By John Warren
“Throughout meetings with Generals, Embassy staff, and partners in the country, I never had a second thought that my African Rangers were out of their element.”
For many of my American peers, their first brush with the vast, enigmatic expanse of Africa came through the colorful pages of National Geographic Kids or the captivating scenes of Disney’s The Lion King. My introduction, however, was far from this conventional path. At a mere seven years old, I was enthralled by the film “The Ghost and The Darkness.” The tale of the Tsavo Man-Eaters, two notorious lions, has been immortalized in Colonel John Henry Patterson’s 1907 book, “Man-Eaters of Tsavo.”
At the foot of the Blue Mountains in rural Oregon, where I grew up, books on Africa were as rare as a polar bear in a desert. But my insatiable curiosity about these lions could not be helped so I begged, borrowed, and stole my way to a bookstore two towns over. Sensing my genuine interest, the introspective owner went out of her way to find and order the book for me. That act of kindness left an indelible mark. Since then, I’ve always had a version of that book with me, it reminds me to appreciate life’s intricate tales. I’ve become a giver of books, sharing stories that resonate, much like the one that began my journey into East Africa.
At fifteen, I was captivated by Ron Reid Daily’s book “Top Secret War” on the Selous Scouts. It’s unusual for an American teen to be drawn to a Rhodesian Pseudo Operations Unit, but I was. That book significantly shaped my path in the U.S. Army.
Now in my thirties, I stand on Kenya’s red soil. Not as a sightseeing tourist, but training Kenya’s elite Anti-Poaching Rangers for the Wildlife Service. Passionate about conservation and deeply against poaching, this opportunity aligned perfectly with my values. As I geared up for the trip, I delved into area studies, world factbooks, and the most essential preparation, equipment lists.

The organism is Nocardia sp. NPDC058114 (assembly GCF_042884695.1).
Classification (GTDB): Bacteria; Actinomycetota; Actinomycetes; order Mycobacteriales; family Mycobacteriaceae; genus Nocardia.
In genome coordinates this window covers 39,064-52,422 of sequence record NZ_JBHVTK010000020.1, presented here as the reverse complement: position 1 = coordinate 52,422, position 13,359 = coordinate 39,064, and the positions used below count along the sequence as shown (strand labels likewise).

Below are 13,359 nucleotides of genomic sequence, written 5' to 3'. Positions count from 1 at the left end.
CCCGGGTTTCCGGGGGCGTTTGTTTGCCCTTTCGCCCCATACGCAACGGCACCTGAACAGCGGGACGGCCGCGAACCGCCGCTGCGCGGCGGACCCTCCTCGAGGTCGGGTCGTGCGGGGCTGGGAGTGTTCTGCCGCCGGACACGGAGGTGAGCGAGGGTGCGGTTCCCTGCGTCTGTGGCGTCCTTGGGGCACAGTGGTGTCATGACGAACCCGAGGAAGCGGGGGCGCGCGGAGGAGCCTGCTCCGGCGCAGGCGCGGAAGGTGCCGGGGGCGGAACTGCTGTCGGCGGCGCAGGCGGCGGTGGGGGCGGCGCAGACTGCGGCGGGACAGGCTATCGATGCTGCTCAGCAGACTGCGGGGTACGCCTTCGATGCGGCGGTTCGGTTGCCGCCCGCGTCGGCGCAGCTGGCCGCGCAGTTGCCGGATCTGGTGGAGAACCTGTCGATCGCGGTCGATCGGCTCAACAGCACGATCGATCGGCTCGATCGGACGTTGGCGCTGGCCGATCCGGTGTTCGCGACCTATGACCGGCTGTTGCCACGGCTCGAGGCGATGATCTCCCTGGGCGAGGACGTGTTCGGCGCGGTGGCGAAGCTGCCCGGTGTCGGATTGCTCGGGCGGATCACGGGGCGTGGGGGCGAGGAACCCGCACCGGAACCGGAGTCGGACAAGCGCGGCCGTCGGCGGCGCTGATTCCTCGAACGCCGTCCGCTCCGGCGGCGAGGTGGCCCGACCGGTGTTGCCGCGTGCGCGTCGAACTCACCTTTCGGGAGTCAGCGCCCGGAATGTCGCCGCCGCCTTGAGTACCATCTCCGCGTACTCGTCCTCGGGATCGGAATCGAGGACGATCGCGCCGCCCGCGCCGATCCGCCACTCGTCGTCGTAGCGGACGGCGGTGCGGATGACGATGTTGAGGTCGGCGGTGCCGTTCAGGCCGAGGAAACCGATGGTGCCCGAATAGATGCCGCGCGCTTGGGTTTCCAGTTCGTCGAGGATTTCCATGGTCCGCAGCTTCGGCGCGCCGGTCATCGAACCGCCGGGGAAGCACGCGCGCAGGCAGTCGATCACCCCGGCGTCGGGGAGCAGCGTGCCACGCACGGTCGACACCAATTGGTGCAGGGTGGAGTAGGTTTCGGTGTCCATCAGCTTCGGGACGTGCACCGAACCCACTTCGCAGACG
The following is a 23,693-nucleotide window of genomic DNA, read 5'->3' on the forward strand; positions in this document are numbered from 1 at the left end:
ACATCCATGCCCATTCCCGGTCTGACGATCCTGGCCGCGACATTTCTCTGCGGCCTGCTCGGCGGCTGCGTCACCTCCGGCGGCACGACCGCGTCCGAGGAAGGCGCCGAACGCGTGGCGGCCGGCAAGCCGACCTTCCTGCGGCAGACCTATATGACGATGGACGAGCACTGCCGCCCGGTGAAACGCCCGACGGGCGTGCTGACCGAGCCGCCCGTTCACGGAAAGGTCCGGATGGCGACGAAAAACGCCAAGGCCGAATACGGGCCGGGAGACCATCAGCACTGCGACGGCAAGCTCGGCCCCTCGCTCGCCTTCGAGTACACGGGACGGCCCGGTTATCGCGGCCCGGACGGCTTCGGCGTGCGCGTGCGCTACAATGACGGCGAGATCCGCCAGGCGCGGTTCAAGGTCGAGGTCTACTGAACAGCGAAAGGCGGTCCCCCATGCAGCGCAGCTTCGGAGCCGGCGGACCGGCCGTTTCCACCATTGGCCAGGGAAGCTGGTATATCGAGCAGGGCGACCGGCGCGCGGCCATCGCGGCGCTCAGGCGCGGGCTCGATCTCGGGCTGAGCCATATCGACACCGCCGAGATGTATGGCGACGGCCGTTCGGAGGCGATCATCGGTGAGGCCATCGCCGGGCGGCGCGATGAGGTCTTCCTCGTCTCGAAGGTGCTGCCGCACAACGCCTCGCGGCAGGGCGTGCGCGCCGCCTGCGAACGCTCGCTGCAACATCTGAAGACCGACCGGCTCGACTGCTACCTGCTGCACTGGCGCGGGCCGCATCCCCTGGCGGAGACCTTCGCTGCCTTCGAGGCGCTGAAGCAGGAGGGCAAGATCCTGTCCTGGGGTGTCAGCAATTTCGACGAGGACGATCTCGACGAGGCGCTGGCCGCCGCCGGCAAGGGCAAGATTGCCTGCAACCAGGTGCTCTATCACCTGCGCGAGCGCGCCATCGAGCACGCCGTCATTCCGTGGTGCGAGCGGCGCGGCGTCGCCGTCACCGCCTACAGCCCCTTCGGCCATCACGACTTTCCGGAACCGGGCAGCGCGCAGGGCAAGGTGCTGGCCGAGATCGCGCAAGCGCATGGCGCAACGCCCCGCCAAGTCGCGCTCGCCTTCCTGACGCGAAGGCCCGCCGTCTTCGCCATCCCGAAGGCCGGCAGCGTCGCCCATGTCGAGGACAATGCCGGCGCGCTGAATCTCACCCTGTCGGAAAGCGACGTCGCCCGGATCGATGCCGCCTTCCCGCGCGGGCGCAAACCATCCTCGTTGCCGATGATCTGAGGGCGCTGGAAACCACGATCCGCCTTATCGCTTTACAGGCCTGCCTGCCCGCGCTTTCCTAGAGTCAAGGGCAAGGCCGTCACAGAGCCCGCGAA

As a reconnaissance soldier and sniper, the right footwear was paramount. I carry that sentiment forward with all foot-supported adventures. While I had suitable boots for my trip, I sought something with a deeper story and purpose. That’s when I discovered Jim Green Footwear. Beyond their style, their mission resonated with me: For every ten pairs of African Rangers sold, they donate a pair to a Ranger in need. It’s a perfect way to back these phenomenal conservationists. And these boots? Comfortable from day one. Over the subsequent trip, they journeyed with me through Nairobi, Tsavo, and Mombasa, proving their worth every step of the way.
In Tsavo, my days were long, often clocking ten hours on the range training Rangers in marksmanship, followed by night patrols so that I could really understand what they go through. That’s nearly 18 hours daily in these boots, yet they never faltered. Whether standing, patrolling, or running, they remained comfortable. My feet are wide, and most boots I use are European and narrow, making it hard for them to remain in a natural position—often causing pain and numbness. Conversely, my African Rangers have a wide toe box, allowing my feet to flex and move naturally. They are like a slipper you can wear in the bush.
Not a single pair of boots I wear for work can double as semi-formal footwear, except these.
Throughout meetings with Generals, Embassy staff, and partners in the country, I never had a second thought that my African Rangers were out of their element. Make no mistake these are built for the bush but damn if they don’t look good in an office too. With over fifteen years of experience in boots – from deployments and rugged terrains to hunting and mountaineering – I can vouch for these boots in hot climates. Their resilience is unmatched, a crucial trait in my line of work. What surprised me was their ability to keep my feet cool.
After extensive range sessions and treks through Tsavo’s undulating landscapes, I didn’t feel the usual soldier’s urge to change socks.
That’s significant. The less I worry about my feet, the more I can focus on my mission.
Jim Green’s African Rangers were ideal for this journey: They are lightweight, comfy, and tick the rule number one’s box- Always look cool. I am a lifelong customer and will take these with me on many more adventures.

2 thoughts on “Ranger Boot Dispatch: An East African Expedition

  1. Kelly Harbeson says:

    I, too have left sweat and blood in the bush over a half century of bushwhacking. There is no substitute for good footwear. I purchased a pair of the AR “barefoot” boots and liked them so much that I immediately purchased a pair with “normal” heels. Everything is getting more expensive these days. It’s great to find such a good value. I can recommend these without reservation.

  2. Sam says:

    Great story! I too love these boots and enjoy the history and conservation behind them

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